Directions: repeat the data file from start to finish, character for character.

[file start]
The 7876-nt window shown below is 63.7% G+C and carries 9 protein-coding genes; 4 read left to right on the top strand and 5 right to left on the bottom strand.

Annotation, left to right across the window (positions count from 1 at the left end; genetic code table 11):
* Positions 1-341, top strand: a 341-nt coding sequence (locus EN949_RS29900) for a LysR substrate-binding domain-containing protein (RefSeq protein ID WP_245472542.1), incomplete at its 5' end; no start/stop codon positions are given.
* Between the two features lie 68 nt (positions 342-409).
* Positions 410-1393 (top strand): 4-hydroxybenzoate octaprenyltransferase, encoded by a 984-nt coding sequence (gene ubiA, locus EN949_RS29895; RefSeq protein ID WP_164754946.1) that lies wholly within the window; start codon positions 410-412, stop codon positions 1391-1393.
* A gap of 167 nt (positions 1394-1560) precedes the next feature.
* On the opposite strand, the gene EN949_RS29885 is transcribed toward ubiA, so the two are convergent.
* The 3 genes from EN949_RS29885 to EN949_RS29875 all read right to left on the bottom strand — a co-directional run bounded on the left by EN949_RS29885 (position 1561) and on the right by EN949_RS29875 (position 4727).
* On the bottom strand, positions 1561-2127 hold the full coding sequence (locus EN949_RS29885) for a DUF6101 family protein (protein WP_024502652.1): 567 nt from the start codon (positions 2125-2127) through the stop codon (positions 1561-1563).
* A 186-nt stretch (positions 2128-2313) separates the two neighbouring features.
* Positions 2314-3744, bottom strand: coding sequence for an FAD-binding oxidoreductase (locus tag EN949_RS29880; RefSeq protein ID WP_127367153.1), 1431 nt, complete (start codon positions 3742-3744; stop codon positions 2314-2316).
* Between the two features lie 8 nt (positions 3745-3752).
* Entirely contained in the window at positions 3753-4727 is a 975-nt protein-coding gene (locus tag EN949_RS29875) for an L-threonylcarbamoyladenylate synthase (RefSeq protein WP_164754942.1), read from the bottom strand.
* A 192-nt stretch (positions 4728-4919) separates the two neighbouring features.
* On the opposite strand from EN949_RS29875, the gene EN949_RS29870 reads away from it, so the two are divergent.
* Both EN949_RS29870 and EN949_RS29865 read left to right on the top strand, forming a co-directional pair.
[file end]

The 7876-nt window shown below is 63.7% G+C and carries 9 protein-coding genes; 4 read left to right on the top strand and 5 right to left on the bottom strand.

Annotation, left to right across the window (positions count from 1 at the left end; genetic code table 11):
* Positions 1-341, top strand: a 341-nt coding sequence (locus EN949_RS29900) for a LysR substrate-binding domain-containing protein (RefSeq protein ID WP_245472542.1), incomplete at its 5' end; no start/stop codon positions are given.
* Between the two features lie 68 nt (positions 342-409).
* Positions 410-1393 (top strand): 4-hydroxybenzoate octaprenyltransferase, encoded by a 984-nt coding sequence (gene ubiA, locus EN949_RS29895; RefSeq protein ID WP_164754946.1) that lies wholly within the window; start codon positions 410-412, stop codon positions 1391-1393.
* A gap of 167 nt (positions 1394-1560) precedes the next feature.
* On the opposite strand, the gene EN949_RS29885 is transcribed toward ubiA, so the two are convergent.
* The 3 genes from EN949_RS29885 to EN949_RS29875 all read right to left on the bottom strand — a co-directional run bounded on the left by EN949_RS29885 (position 1561) and on the right by EN949_RS29875 (position 4727).
* On the bottom strand, positions 1561-2127 hold the full coding sequence (locus EN949_RS29885) for a DUF6101 family protein (protein WP_024502652.1): 567 nt from the start codon (positions 2125-2127) through the stop codon (positions 1561-1563).
* A 186-nt stretch (positions 2128-2313) separates the two neighbouring features.
* Positions 2314-3744, bottom strand: coding sequence for an FAD-binding oxidoreductase (locus tag EN949_RS29880; RefSeq protein ID WP_127367153.1), 1431 nt, complete (start codon positions 3742-3744; stop codon positions 2314-2316).
* Between the two features lie 8 nt (positions 3745-3752).
* Entirely contained in the window at positions 3753-4727 is a 975-nt protein-coding gene (locus tag EN949_RS29875) for an L-threonylcarbamoyladenylate synthase (RefSeq protein WP_164754942.1), read from the bottom strand.
* A 192-nt stretch (positions 4728-4919) separates the two neighbouring features.
* On the opposite strand from EN949_RS29875, the gene EN949_RS29870 reads away from it, so the two are divergent.
* Both EN949_RS29870 and EN949_RS29865 read left to right on the top strand, forming a co-directional pair.